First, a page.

In March 1985, the principal of Dumas Elementary School, in the Woodlawn neighborhood of Chicago, recruited 120 parents for a breakfast to kick off a campaign to encourage children to read books on their own. Rather than being congratulated by the school district for such a successful outreach effort, she was reprimanded, because the large gathering of parents indicated to some school system bureaucrat that she had “lost control of her school.”
Stories like this convinced many in Chicago that trying to reform individual schools would be difficult, if not impossible, in the Windy City. A military-style bureaucracy issued directives that principals and teachers had to carry out – right down to a scripted reading and math curriculum called “Chicago Mastery Learning” that was supposed to be “teacher-proof.” Parents were often unwelcome in schools, particularly if they asked questions. School system leaders took a dim view of principals and teachers who worked collaboratively with parent and community groups.
The same problems continue to plague school reformers across the country: inspired principals, teachers, and community leaders can have only a sporadic and unsustainable impact in a system that rewards conformity and punishes creativity. But reformers in Chicago found a way to change the system at its core, establishing genuine local control and accountability that, while not solving every problem in every school, has made a significant difference across the city.
In 1981, Chicago United, a business group concerned about social issues in the city, carried out a massive study of the city’s school system and made 253 recommendations for change, addressing everything from audio-visual repairs to student absenteeism. Although the Chicago Board of Education agreed to carry out the recommended changes, six years later a consultant reported to business leaders that all of the group’s major recommendations for improving student learning had been ignored. The consultant recommended a radical decentralization of the school system, an idea that resonated with the business community at a time when many large Chicago corporations were moving more authority in their own firms to the local store or plant.
Decentralization was also on the minds of a small coalition of school reform groups and educators who met in the summer of 1986 to draft a plan to restructure the Chicago schools. Some advocated breaking the school system into 20 subdistricts with elected school boards, following the example of New York City. Designs for Change, an educational research and advocacy group, argued for an even more dramatic approach: bringing decision making and the focus for improvement all the way down to the individual school. The coalition swung around to support this idea.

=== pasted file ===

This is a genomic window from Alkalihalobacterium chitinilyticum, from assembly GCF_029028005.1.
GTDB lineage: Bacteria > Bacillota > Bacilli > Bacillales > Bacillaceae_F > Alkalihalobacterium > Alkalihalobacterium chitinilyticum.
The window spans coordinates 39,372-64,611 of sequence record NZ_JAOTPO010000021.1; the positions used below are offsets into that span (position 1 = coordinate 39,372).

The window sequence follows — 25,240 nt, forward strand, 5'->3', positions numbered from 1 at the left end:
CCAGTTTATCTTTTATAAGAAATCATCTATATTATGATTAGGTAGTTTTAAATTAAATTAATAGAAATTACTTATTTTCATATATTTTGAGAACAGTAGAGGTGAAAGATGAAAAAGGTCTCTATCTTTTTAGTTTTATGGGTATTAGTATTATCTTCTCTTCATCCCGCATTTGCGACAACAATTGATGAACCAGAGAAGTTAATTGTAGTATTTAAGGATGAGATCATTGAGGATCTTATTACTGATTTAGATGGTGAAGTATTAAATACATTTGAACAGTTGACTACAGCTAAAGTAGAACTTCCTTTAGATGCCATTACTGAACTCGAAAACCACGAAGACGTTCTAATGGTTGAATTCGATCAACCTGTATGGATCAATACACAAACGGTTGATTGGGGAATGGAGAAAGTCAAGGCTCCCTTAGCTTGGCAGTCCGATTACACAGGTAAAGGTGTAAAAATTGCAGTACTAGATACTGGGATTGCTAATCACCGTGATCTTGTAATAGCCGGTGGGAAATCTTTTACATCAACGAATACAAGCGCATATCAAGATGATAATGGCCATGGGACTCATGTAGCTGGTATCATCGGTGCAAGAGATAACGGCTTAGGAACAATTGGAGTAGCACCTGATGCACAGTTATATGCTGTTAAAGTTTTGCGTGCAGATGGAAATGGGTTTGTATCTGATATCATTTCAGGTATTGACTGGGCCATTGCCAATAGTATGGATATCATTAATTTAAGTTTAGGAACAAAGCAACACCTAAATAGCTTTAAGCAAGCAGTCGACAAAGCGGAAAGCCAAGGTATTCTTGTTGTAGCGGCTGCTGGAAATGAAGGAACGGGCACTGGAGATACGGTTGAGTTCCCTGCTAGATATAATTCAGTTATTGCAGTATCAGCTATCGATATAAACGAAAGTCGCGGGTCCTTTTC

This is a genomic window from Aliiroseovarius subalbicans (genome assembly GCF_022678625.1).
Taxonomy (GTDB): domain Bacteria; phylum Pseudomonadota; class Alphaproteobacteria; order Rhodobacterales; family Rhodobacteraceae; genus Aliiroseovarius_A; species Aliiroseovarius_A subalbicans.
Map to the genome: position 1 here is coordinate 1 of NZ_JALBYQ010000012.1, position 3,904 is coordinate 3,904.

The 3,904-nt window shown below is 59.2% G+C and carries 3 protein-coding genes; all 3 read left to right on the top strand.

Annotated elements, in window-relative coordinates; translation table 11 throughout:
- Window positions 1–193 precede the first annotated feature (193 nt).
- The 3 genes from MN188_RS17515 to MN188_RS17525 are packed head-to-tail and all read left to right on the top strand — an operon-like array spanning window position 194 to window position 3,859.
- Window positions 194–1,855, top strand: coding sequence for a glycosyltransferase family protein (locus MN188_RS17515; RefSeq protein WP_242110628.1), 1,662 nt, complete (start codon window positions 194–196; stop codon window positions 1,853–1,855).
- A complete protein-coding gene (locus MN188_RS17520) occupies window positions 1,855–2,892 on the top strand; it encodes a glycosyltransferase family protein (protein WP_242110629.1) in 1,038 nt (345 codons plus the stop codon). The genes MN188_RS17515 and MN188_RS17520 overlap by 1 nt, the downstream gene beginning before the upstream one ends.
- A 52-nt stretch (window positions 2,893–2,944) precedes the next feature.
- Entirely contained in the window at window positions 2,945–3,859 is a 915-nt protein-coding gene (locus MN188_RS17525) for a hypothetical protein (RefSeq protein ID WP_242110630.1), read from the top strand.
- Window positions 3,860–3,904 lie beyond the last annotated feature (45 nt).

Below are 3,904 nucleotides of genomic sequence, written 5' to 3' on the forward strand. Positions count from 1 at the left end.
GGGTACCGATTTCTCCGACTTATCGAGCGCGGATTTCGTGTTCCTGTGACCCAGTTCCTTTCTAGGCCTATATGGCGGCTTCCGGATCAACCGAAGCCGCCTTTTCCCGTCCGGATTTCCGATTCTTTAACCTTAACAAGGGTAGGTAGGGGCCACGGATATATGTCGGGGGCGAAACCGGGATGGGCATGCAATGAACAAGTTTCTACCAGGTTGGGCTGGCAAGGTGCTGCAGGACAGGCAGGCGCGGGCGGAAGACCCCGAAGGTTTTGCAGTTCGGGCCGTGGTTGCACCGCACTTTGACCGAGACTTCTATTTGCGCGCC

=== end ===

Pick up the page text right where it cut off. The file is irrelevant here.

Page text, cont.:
Calling themselves Chicagoans United to Reform Education (or CURE), the group drafted and circulated a manifesto, “Needed: A New School System for Chicago,” spelling out the key elements of their proposal. The plan garnered little serious attention at first, but the opportunity for action soon arose: A bitter month-long school strike disrupted the opening of school in fall 1987, spurring parent and community groups to demand not only an end to the school strike, but also radical change in how the school system operated. After the strike was settled, Mayor Harold Washington convened an Education Summit that included many CURE supporters, along with business leaders sympathetic to radical decentralization.
The Education Summit spawned the broader Alliance for Better Chicago Schools (known as the ABC’S Coalition) and brought together parent, community, and business leaders around a common reform agenda. The reform movement now comprised Chicago grassroots activists from every racial and ethnic background and virtually every Chicago neighborhood, including both multi-issue community organizations and groups that focused solely on school reform. The coalition also included Chicago’s two most influential business organizations: Chicago United and the Civic Committee of the Commercial Club. “Reformers in the city had created an unprecedented multiracial, cross-class coalition dedicated to school improvement through democracy,” education historian Michael Katz observed.
This broad-based coalition was able to mount large-scale demonstrations highlighting parent and community support, while at the same time deploying professional lobbyists and public relations specialists to make the case for reform in Chicago and Springfield. And in July 1988, the work paid off: The state legislature adopted the Chicago School Reform Act, a hundred-page state law that Katz later called “the most complete restructuring of an urban school system in the twentieth century.”